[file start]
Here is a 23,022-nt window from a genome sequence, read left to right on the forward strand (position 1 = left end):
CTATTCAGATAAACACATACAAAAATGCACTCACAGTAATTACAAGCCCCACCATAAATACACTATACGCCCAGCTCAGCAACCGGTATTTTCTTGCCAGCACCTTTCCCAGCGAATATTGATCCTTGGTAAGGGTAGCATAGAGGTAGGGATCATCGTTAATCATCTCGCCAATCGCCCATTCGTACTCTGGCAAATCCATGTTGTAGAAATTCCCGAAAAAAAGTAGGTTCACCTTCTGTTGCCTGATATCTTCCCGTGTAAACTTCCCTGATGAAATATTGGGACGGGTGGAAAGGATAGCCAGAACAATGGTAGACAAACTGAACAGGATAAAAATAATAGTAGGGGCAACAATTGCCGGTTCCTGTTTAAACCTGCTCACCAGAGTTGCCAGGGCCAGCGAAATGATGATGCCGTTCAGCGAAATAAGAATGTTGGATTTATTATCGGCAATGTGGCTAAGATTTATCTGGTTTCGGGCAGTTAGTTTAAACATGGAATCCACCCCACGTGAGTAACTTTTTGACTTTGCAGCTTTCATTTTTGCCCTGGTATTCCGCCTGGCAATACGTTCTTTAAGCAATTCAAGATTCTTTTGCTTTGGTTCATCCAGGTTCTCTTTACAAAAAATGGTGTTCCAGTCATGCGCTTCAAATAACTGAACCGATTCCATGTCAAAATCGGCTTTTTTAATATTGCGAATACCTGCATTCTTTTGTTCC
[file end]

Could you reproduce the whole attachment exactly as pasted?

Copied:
Here is a 23,022-nt window from a genome sequence, read left to right on the forward strand (position 1 = left end):
CTATTCAGATAAACACATACAAAAATGCACTCACAGTAATTACAAGCCCCACCATAAATACACTATACGCCCAGCTCAGCAACCGGTATTTTCTTGCCAGCACCTTTCCCAGCGAATATTGATCCTTGGTAAGGGTAGCATAGAGGTAGGGATCATCGTTAATCATCTCGCCAATCGCCCATTCGTACTCTGGCAAATCCATGTTGTAGAAATTCCCGAAAAAAAGTAGGTTCACCTTCTGTTGCCTGATATCTTCCCGTGTAAACTTCCCTGATGAAATATTGGGACGGGTGGAAAGGATAGCCAGAACAATGGTAGACAAACTGAACAGGATAAAAATAATAGTAGGGGCAACAATTGCCGGTTCCTGTTTAAACCTGCTCACCAGAGTTGCCAGGGCCAGCGAAATGATGATGCCGTTCAGCGAAATAAGAATGTTGGATTTATTATCGGCAATGTGGCTAAGATTTATCTGGTTTCGGGCAGTTAGTTTAAACATGGAATCCACCCCACGTGAGTAACTTTTTGACTTTGCAGCTTTCATTTTTGCCCTGGTATTCCGCCTGGCAATACGTTCTTTAAGCAATTCAAGATTCTTTTGCTTTGGTTCATCCAGGTTCTCTTTACAAAAAATGGTGTTCCAGTCATGCGCTTCAAATAACTGAACCGATTCCATGTCAAAATCGGCTTTTTTAATATTGCGAATACCTGCATTCTTTTGTTCC